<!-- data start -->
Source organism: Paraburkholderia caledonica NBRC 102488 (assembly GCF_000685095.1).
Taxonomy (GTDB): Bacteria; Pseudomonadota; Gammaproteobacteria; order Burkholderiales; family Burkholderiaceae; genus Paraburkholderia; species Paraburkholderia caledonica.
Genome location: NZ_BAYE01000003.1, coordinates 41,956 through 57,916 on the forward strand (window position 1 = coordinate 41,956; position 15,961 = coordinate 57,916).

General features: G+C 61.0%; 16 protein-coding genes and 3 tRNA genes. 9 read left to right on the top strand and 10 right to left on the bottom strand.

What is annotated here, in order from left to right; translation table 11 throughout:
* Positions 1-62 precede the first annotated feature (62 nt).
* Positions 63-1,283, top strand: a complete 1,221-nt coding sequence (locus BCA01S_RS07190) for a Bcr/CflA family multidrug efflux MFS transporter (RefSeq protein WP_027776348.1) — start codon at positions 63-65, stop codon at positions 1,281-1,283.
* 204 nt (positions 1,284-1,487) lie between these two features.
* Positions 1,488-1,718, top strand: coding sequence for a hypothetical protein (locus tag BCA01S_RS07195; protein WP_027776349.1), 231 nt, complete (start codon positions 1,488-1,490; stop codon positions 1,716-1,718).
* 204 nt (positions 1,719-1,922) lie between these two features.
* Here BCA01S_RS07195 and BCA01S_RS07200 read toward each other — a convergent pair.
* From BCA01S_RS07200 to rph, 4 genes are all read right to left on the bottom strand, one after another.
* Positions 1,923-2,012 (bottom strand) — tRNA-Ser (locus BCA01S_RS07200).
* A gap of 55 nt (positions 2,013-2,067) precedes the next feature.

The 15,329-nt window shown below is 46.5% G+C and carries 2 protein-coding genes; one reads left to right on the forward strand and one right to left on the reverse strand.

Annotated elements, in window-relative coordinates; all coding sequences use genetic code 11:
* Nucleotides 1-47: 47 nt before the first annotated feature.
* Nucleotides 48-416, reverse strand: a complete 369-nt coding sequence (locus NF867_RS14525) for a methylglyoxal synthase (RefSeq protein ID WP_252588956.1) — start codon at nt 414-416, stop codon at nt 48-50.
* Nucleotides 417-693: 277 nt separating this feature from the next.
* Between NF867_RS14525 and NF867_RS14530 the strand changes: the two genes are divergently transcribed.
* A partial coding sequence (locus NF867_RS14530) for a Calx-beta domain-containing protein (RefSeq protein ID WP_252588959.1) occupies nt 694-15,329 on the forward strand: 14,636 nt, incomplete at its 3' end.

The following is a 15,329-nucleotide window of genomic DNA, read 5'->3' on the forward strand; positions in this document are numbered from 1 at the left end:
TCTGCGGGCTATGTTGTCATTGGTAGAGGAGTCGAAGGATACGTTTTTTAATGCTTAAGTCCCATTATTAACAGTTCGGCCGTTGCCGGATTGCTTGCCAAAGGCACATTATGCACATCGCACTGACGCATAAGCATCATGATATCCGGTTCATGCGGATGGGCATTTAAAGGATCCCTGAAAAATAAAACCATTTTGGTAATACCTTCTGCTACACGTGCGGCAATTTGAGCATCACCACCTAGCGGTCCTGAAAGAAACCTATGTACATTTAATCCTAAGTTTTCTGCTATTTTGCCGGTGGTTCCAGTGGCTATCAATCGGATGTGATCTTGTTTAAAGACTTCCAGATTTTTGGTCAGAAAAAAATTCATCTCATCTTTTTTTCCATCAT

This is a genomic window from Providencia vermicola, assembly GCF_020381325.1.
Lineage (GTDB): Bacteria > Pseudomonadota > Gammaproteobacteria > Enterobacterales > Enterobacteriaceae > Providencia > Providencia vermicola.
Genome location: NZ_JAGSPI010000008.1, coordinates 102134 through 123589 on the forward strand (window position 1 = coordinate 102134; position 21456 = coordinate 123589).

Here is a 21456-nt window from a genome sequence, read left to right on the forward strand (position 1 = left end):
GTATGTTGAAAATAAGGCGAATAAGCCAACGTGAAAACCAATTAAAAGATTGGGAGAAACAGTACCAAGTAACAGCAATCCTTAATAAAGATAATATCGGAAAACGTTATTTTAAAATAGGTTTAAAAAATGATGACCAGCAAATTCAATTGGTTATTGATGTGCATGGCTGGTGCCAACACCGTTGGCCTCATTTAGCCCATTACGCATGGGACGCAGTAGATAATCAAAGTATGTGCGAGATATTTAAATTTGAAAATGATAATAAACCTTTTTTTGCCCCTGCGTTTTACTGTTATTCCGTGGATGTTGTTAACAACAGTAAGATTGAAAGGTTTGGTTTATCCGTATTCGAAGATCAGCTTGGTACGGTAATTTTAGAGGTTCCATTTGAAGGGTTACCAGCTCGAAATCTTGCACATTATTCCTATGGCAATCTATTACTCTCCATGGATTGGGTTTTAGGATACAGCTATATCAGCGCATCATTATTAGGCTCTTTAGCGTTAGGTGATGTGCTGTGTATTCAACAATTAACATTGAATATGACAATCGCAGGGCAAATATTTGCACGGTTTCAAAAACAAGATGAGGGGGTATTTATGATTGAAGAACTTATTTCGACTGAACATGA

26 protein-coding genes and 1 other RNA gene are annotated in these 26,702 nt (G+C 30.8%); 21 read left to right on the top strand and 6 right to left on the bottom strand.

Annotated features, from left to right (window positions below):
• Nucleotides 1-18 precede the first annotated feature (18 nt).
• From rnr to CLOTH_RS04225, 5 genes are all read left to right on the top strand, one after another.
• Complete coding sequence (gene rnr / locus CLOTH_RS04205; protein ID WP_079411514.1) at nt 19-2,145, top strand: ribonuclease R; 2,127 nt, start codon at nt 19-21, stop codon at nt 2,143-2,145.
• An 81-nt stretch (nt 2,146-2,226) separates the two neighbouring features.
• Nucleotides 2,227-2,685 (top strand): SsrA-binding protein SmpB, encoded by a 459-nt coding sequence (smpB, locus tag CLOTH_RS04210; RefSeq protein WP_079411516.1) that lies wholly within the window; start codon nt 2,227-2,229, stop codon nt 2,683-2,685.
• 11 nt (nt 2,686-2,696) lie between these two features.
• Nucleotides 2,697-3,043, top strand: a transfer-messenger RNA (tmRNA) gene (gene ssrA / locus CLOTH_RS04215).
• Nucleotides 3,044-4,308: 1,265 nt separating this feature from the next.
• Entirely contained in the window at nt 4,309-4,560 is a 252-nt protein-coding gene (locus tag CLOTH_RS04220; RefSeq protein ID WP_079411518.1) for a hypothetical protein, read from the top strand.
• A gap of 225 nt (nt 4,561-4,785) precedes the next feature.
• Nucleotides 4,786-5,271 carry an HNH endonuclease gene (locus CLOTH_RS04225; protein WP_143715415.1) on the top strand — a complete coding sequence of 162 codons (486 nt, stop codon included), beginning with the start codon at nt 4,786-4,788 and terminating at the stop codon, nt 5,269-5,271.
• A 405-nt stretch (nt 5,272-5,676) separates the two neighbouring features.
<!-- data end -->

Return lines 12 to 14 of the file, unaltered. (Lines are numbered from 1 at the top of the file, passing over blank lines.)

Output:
* From BCA01S_RS07200 to rph, 4 genes are all read right to left on the bottom strand, one after another.
* Positions 1,923-2,012 (bottom strand) — tRNA-Ser (locus BCA01S_RS07200).
* A gap of 55 nt (positions 2,013-2,067) precedes the next feature.